I didn't take my ex-husband's name when we married. I never seriously considered the idea, and he wasn't fussed either. In fact, he said he'd lose respect for me if I did want to take it. Fair enough.
When our two children came along, there was some robust discussion about what their surnames would be. I already had a child from a previous relationship who had her father's surname, but this was an opportunity to revisit the decision and decide what was right for my subsequent children.
In the end, after considering just about every idea under the sun, I opted to give each of my kids just their dad's surnames because I wanted to keep things simple.
Now I'm divorced and living with my three children, so that's three different surnames in a household of four people – all of whom are immediate family.
And now, even though both my kids' dads are decent blokes who are hands-on parents, I wish I'd made a different decision. It's not that I want to erase their fathers or remove their names entirely, but I wish I was represented.
1. You wouldn't know my children are related to each other by looking at their names. They all live in the same house (for half the week, anyway), and it feels strange to me that from the outside they could seem like strangers.
2. It's a feminist issue. Why should my children take their male parent's name and continue the patriarchal tradition? And what sort of message am I giving to my children about my support of the systematic erasure of girls' and women's identities, and their value along with it? When I first decided to give my eldest daughter her father's name, I was still pregnant with her. I got to experience feeling her inside of me throughout the pregnancy and, to him, she still felt a little bit unreal. I wanted him to feel connected to her in some way, so I gave him that gift. It didn't occur to me until later I was also telling her that his identity mattered more than mine.
3. My children know who their fathers are. Giving a child their father's surname was once thought of as a way of confirming the father's identity but that's not needed here. Their fathers are happy to "claim" them (well, most of the time – they each have their moments).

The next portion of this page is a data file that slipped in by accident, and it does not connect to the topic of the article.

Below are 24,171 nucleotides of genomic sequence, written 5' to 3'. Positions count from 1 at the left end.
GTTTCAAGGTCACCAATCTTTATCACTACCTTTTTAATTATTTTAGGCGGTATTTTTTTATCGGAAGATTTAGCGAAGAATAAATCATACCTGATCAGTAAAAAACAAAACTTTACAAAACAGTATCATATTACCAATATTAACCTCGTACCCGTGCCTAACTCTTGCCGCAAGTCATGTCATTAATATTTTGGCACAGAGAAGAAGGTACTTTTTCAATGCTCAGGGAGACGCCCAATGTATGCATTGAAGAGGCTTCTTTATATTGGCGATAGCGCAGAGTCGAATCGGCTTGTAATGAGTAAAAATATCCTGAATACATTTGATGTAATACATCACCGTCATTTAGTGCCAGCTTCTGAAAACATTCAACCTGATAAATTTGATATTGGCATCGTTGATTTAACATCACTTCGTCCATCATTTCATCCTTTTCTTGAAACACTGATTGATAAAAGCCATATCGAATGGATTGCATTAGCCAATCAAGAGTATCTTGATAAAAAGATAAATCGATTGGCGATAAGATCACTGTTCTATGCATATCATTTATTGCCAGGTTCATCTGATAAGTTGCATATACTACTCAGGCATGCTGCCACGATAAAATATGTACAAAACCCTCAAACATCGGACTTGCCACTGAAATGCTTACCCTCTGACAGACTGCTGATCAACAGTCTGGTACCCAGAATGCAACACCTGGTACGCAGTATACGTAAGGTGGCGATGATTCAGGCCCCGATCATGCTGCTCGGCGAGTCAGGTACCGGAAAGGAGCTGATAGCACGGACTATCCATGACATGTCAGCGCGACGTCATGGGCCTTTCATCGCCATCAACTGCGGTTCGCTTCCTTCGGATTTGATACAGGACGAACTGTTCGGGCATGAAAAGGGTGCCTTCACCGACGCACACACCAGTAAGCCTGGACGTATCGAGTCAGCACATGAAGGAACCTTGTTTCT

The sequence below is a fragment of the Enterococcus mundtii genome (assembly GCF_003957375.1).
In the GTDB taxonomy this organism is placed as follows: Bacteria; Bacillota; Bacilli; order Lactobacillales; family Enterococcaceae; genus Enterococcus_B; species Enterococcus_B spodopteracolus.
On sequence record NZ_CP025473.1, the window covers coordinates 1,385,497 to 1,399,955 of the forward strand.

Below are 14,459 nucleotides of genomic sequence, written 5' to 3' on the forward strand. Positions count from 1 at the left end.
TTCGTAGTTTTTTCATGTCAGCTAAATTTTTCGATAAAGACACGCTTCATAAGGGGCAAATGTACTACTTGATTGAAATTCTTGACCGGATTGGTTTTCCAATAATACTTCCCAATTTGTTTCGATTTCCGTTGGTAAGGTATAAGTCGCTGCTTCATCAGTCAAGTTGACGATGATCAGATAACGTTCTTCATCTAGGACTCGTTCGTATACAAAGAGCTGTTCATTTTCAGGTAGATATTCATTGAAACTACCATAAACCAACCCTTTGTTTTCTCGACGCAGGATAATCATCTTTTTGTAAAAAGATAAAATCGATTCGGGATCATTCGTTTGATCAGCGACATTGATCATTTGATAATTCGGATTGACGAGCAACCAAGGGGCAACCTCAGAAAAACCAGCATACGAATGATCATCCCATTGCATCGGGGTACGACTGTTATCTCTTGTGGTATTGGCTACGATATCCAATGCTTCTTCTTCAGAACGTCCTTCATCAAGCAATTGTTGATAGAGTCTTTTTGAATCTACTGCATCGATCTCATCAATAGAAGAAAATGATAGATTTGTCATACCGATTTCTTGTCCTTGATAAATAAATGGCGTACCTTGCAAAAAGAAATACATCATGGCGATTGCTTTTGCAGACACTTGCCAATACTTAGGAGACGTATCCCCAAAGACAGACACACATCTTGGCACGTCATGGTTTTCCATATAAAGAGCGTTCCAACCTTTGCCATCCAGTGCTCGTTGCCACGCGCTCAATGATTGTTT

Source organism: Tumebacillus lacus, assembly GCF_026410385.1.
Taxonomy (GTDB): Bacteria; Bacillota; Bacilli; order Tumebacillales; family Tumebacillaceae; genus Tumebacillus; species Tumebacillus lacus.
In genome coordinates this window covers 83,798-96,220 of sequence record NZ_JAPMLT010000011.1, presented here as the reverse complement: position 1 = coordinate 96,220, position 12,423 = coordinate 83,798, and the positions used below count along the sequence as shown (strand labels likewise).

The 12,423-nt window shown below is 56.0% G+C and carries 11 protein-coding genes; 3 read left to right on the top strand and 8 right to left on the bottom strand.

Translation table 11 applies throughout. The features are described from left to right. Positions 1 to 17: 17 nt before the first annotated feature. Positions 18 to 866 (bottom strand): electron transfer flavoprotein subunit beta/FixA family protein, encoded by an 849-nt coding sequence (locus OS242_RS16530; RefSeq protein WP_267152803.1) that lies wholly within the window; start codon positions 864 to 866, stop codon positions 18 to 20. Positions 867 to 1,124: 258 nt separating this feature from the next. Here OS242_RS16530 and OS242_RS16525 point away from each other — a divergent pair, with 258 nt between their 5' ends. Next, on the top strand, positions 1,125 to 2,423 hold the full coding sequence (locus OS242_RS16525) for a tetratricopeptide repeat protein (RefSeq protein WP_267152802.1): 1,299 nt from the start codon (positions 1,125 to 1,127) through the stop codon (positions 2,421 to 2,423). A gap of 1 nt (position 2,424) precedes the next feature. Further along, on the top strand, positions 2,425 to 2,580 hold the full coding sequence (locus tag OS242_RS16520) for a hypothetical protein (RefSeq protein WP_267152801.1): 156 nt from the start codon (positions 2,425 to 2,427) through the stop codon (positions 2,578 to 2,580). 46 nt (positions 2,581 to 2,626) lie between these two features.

4. When my children act up online, it's not me that is contacted by strangers. My teenager recently did something stupid on social media, and another parent was kind enough to screen shot it and try to find her parents to inform. Going through her friends list, how were they to know I'm her mum? They contacted her uncle on her dad's side instead. Eventually, I got the message, but I wish I was the first port of call when my kids are idiots in public.
5. All the times – especially at school – I have to say, "No, my name isn't Mrs Blah-Blah." It's amazing to me that in 2018, people still assume a mother's name must be their child's name with "Mrs" stuck on the front. For what percentage of the population is that actually accurate?
6. I feel like I've earned it. I've carried each of these little people inside me for nine months, plus for years on the outside – my five-year-old still wants to be carried on a daily basis. I've wiped their bottoms, cleaned up their vomit, mopped up tears, sat next to hospital beds, and stroked furrowed brows more than anyone else. Why shouldn't they have my name?
I have no intention of changing my decision now, or asking anyone to change anything, but I wish I'd thought it through more at the time. And if I'm honest, I'd say I'm cheesed off at myself for not being stronger and not asking for what I want and deserve. If I had my time over, my kids would have my name.